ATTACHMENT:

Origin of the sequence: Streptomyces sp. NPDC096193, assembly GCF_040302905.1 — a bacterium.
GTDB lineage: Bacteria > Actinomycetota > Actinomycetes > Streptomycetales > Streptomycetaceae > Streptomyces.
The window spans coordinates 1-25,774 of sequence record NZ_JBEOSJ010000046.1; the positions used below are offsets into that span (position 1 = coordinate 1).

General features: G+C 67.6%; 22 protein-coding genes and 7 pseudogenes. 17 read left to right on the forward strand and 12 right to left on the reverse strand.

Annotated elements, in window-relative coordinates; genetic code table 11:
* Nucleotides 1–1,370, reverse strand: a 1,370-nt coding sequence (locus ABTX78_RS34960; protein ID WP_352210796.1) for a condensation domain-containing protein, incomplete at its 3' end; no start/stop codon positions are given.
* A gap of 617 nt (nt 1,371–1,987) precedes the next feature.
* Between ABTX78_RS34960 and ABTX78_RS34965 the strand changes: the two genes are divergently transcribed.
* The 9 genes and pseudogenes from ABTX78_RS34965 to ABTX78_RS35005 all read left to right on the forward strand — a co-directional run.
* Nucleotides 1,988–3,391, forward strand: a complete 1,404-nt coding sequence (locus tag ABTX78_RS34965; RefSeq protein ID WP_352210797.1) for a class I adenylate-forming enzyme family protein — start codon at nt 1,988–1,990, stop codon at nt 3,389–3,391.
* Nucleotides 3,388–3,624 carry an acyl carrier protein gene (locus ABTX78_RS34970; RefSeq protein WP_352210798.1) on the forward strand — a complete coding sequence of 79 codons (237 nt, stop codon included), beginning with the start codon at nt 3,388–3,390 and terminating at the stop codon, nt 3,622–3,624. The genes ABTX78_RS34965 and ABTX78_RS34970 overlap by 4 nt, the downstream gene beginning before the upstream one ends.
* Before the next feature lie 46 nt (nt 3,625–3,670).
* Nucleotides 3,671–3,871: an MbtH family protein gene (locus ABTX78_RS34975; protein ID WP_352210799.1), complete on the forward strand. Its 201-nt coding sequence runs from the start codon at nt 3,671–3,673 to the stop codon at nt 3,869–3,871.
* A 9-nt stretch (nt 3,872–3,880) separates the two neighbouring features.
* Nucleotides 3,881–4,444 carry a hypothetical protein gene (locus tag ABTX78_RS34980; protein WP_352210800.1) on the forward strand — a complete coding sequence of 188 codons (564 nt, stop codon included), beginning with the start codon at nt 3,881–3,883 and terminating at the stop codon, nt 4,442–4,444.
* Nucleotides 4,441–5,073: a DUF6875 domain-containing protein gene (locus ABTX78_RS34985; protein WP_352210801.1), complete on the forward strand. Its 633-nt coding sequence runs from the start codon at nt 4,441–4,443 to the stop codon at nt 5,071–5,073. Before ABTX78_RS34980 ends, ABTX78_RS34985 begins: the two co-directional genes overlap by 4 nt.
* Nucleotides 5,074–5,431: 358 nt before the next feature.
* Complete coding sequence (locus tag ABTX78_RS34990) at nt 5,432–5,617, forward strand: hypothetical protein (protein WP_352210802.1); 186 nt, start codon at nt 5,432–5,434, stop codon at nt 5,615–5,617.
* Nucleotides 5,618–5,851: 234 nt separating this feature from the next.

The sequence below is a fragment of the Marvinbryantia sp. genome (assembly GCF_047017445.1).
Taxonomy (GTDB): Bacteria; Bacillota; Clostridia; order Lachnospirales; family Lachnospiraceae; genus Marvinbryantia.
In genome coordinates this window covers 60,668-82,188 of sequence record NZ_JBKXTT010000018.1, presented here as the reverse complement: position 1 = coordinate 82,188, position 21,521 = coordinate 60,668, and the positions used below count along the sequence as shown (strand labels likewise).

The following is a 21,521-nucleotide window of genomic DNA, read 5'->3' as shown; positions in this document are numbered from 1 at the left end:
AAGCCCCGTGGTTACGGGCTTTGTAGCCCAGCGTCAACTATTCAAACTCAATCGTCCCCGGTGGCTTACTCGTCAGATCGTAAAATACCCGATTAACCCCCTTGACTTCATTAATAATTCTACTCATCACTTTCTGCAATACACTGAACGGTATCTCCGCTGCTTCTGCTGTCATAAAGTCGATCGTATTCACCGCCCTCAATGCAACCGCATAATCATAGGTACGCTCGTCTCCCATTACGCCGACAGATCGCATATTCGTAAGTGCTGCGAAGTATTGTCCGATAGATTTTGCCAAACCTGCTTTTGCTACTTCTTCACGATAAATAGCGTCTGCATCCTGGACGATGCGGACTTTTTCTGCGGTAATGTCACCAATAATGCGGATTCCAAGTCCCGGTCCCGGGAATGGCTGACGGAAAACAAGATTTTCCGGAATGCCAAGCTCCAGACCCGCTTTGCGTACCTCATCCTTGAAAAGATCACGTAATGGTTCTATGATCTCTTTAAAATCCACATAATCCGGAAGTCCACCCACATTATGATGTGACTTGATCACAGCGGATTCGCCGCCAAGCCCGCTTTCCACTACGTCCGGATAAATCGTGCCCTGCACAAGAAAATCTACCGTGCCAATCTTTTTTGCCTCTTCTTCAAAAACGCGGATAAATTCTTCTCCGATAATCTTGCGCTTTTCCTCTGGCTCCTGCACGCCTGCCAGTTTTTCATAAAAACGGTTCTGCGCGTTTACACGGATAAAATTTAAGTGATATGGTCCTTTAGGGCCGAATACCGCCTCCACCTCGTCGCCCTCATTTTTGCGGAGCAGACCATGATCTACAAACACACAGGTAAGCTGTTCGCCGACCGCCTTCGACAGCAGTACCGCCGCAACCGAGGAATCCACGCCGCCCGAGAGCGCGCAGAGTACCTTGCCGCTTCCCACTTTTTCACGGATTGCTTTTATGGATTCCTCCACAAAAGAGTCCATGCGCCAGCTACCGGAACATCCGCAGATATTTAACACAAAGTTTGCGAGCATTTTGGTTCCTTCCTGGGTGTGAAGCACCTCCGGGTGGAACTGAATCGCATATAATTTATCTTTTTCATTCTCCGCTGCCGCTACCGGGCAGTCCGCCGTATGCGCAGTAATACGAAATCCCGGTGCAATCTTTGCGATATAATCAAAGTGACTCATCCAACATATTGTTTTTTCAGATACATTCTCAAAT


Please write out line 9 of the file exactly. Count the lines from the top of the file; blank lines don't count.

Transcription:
* The 9 genes and pseudogenes from ABTX78_RS34965 to ABTX78_RS35005 all read left to right on the forward strand — a co-directional run.